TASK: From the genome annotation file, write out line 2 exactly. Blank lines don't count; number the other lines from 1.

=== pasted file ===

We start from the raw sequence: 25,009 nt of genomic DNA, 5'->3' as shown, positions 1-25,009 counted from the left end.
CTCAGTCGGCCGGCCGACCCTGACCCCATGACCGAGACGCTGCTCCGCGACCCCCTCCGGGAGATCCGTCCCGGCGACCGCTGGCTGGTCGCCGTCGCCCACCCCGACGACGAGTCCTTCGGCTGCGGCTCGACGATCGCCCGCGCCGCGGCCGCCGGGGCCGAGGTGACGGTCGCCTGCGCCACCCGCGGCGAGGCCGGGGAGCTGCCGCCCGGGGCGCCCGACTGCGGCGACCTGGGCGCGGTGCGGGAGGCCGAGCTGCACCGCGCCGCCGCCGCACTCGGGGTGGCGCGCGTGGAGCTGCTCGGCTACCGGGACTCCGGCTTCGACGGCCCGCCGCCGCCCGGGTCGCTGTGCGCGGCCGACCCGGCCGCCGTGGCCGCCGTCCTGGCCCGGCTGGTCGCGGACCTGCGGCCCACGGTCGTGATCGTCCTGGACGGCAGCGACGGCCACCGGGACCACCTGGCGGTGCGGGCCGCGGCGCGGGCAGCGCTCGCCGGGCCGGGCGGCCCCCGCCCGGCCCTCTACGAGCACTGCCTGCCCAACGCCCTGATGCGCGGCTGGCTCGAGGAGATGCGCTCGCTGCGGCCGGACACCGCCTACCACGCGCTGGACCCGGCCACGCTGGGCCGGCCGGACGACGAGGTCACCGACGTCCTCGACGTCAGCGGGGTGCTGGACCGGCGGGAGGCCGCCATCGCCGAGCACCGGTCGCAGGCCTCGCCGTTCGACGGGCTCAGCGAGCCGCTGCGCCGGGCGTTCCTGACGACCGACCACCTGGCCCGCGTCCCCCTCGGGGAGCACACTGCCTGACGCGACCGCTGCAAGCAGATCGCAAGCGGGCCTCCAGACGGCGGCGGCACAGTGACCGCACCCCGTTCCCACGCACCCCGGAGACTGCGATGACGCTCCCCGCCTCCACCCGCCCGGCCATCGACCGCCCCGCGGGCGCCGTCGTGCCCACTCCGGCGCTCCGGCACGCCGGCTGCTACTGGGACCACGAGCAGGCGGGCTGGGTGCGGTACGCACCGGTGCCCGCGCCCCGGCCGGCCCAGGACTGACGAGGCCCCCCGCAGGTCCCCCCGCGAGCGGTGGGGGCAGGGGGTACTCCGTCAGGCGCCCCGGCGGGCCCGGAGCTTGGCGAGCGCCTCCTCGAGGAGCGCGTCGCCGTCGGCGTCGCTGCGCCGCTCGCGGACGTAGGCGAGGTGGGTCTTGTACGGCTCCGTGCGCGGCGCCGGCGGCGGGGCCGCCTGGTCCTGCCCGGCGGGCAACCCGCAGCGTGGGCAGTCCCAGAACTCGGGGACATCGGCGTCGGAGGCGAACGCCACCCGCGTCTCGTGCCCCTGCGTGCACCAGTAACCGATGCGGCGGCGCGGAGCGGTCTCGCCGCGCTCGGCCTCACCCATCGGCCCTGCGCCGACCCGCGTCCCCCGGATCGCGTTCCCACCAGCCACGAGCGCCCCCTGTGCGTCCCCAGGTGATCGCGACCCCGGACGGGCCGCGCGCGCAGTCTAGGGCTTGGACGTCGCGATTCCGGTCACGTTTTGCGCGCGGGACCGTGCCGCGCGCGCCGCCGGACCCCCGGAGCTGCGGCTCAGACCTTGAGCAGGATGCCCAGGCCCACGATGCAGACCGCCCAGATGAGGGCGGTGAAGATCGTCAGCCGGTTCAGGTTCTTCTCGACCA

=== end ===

CTCAGTCGGCCGGCCGACCCTGACCCCATGACCGAGACGCTGCTCCGCGACCCCCTCCGGGAGATCCGTCCCGGCGACCGCTGGCTGGTCGCCGTCGCCCACCCCGACGACGAGTCCTTCGGCTGCGGCTCGACGATCGCCCGCGCCGCGGCCGCCGGGGCCGAGGTGACGGTCGCCTGCGCCACCCGCGGCGAGGCCGGGGAGCTGCCGCCCGGGGCGCCCGACTGCGGCGACCTGGGCGCGGTGCGGGAGGCCGAGCTGCACCGCGCCGCCGCCGCACTCGGGGTGGCGCGCGTGGAGCTGCTCGGCTACCGGGACTCCGGCTTCGACGGCCCGCCGCCGCCCGGGTCGCTGTGCGCGGCCGACCCGGCCGCCGTGGCCGCCGTCCTGGCCCGGCTGGTCGCGGACCTGCGGCCCACGGTCGTGATCGTCCTGGACGGCAGCGACGGCCACCGGGACCACCTGGCGGTGCGGGCCGCGGCGCGGGCAGCGCTCGCCGGGCCGGGCGGCCCCCGCCCGGCCCTCTACGAGCACTGCCTGCCCAACGCCCTGATGCGCGGCTGGCTCGAGGAGATGCGCTCGCTGCGGCCGGACACCGCCTACCACGCGCTGGACCCGGCCACGCTGGGCCGGCCGGACGACGAGGTCACCGACGTCCTCGACGTCAGCGGGGTGCTGGACCGGCGGGAGGCCGCCATCGCCGAGCACCGGTCGCAGGCCTCGCCGTTCGACGGGCTCAGCGAGCCGCTGCGCCGGGCGTTCCTGACGACCGACCACCTGGCCCGCGTCCCCCTCGGGGAGCACACTGCCTGACGCGACCGCTGCAAGCAGATCGCAAGCGGGCCTCCAGACGGCGGCGGCACAGTGACCGCACCCCGTTCCCACGCACCCCGGAGACTGCGATGACGCTCCCCGCCTCCACCCGCCCGGCCATCGACCGCCCCGCGGGCGCCGTCGTGCCCACTCCGGCGCTCCGGCACGCCGGCTGCTACTGGGACCACGAGCAGGCGGGCTGGGTGCGGTACGCACCGGTGCCCGCGCCCCGGCCGGCCCAGGACTGACGAGGCCCCCCGCAGGTCCCCCCGCGAGCGGTGGGGGCAGGGGGTACTCCGTCAGGCGCCCCGGCGGGCCCGGAGCTTGGCGAGCGCCTCCTCGAGGAGCGCGTCGCCGTCGGCGTCGCTGCGCCGCTCGCGGACGTAGGCGAGGTGGGTCTTGTACGGCTCCGTGCGCGGCGCCGGCGGCGGGGCCGCCTGGTCCTGCCCGGCGGGCAACCCGCAGCGTGGGCAGTCCCAGAACTCGGGGACATCGGCGTCGGAGGCGAACGCCACCCGCGTCTCGTGCCCCTGCGTGCACCAGTAACCGATGCGGCGGCGCGGAGCGGTCTCGCCGCGCTCGGCCTCACCCATCGGCCCTGCGCCGACCCGCGTCCCCCGGATCGCGTTCCCACCAGCCACGAGCGCCCCCTGTGCGTCCCCAGGTGATCGCGACCCCGGACGGGCCGCGCGCGCAGTCTAGGGCTTGGACGTCGCGATTCCGGTCACGTTTTGCGCGCGGGACCGTGCCGCGCGCGCCGCCGGACCCCCGGAGCTGCGGCTCAGACCTTGAGCAGGATGCCCAGGCCCACGATGCAGACCGCCCAGATGAGGGCGGTGAAGATCGTCAGCCGGTTCAGGTTCTTCTCGACCA